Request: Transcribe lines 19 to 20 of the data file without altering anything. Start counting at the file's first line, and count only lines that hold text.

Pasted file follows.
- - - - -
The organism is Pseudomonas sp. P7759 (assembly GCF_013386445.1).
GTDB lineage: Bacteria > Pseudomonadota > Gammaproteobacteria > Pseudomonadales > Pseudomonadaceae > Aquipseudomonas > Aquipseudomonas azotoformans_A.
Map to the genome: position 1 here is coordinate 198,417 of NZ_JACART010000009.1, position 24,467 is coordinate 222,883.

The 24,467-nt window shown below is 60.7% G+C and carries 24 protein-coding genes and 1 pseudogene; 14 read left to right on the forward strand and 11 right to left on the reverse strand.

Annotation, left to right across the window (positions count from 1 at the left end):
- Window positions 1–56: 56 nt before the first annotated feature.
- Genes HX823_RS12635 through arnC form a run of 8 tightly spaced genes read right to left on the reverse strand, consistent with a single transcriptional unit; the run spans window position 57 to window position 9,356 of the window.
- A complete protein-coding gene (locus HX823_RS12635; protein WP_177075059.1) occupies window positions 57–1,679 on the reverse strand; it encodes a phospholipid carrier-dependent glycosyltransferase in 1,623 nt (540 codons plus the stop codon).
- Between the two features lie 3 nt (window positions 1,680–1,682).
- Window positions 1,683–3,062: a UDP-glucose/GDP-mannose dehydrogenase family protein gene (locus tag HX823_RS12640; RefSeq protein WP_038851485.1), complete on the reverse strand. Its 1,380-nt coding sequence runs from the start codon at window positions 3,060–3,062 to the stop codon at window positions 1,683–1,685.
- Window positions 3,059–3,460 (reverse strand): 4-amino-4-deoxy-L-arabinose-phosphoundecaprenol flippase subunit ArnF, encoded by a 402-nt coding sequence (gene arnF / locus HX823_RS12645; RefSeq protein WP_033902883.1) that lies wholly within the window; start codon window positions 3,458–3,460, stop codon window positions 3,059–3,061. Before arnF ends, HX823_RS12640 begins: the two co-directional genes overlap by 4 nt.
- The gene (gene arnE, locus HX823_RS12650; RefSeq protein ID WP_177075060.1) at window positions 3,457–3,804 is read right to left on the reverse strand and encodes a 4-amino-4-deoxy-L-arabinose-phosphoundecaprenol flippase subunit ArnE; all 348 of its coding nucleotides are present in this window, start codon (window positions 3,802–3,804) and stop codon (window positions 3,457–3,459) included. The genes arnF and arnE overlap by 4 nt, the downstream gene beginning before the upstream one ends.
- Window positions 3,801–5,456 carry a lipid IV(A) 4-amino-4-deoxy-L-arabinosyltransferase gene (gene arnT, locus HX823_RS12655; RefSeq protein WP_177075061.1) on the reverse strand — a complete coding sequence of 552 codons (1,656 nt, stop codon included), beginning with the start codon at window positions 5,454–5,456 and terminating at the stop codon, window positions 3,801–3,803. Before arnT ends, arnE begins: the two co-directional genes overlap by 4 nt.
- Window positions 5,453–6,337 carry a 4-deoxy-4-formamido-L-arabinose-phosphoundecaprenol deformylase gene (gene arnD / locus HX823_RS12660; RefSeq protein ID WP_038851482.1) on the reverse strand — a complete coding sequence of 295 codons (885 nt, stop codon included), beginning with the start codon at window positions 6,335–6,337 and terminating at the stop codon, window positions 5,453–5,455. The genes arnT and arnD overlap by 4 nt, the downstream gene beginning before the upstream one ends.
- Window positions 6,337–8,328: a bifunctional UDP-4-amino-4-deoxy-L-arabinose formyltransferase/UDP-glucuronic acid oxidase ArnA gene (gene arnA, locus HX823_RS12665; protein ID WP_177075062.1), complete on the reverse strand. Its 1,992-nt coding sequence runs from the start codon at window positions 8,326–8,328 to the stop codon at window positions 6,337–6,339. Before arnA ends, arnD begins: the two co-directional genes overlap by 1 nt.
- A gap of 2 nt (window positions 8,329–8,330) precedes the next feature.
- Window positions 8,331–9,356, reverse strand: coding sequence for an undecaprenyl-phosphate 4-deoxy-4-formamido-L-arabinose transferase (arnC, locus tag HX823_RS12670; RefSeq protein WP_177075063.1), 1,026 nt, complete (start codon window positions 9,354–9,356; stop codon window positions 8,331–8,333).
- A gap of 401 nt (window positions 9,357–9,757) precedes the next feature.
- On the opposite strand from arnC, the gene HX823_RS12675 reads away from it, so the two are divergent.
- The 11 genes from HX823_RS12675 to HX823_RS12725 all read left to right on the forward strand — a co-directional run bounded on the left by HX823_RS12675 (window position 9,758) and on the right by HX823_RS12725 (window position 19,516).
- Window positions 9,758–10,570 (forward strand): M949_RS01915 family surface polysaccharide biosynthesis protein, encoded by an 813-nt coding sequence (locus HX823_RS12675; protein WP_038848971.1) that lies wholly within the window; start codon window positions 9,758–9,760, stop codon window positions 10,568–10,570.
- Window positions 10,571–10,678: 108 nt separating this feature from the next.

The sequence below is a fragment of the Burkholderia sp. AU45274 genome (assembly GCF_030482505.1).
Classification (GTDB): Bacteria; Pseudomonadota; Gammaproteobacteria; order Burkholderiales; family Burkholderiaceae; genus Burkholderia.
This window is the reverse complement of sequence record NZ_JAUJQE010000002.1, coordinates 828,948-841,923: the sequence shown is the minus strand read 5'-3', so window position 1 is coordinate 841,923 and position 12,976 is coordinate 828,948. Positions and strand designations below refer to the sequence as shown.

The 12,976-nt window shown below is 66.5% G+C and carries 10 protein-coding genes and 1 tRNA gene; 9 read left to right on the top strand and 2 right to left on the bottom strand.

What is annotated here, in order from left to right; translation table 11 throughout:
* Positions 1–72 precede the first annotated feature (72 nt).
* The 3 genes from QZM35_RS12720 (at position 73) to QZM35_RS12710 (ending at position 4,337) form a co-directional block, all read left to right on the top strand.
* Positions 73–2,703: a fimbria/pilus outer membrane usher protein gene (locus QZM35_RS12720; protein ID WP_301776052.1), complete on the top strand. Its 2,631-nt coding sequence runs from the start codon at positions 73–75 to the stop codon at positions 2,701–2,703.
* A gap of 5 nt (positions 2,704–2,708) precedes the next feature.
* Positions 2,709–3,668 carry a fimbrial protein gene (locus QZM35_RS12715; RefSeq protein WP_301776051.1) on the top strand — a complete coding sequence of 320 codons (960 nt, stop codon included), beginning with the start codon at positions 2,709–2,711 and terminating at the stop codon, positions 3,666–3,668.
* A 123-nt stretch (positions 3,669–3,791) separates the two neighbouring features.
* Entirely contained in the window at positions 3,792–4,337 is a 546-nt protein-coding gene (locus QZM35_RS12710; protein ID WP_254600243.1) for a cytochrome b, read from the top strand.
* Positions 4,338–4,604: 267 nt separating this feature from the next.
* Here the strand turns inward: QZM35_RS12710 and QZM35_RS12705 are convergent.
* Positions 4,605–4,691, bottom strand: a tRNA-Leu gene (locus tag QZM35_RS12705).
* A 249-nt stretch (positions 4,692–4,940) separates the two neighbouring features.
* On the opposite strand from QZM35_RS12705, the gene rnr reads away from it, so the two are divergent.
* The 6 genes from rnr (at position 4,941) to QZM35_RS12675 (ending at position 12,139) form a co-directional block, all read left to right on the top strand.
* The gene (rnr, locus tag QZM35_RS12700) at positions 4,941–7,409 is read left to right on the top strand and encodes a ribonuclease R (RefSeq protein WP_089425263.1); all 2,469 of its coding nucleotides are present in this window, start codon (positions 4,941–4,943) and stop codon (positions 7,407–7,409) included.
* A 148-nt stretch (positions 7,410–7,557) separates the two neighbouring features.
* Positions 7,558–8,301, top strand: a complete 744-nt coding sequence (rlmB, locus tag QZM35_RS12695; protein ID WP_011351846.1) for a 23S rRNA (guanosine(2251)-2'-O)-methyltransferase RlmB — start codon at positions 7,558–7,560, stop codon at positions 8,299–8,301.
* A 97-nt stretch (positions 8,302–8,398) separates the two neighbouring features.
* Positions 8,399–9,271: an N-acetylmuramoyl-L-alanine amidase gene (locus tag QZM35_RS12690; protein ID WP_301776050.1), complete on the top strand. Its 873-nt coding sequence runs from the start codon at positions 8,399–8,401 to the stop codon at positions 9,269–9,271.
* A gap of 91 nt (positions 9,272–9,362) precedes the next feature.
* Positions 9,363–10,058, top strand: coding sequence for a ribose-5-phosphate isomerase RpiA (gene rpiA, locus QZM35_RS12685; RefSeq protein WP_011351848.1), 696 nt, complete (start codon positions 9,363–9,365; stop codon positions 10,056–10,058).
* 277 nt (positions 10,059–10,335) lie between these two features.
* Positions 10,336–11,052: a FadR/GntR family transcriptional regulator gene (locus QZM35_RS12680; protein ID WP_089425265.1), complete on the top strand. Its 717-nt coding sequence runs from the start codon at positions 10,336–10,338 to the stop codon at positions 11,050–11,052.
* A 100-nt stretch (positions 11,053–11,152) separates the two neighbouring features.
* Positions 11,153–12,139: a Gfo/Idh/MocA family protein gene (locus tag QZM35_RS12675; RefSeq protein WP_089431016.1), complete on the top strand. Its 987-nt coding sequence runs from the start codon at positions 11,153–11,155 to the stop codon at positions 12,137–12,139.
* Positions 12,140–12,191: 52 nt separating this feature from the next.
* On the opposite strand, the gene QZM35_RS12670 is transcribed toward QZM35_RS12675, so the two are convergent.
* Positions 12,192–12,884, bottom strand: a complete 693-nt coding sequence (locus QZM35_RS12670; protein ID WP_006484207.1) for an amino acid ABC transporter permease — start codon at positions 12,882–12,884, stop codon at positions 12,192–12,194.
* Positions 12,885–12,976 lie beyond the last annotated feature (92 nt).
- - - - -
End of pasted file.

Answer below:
- On the opposite strand from arnC, the gene HX823_RS12675 reads away from it, so the two are divergent.
- The 11 genes from HX823_RS12675 to HX823_RS12725 all read left to right on the forward strand — a co-directional run bounded on the left by HX823_RS12675 (window position 9,758) and on the right by HX823_RS12725 (window position 19,516).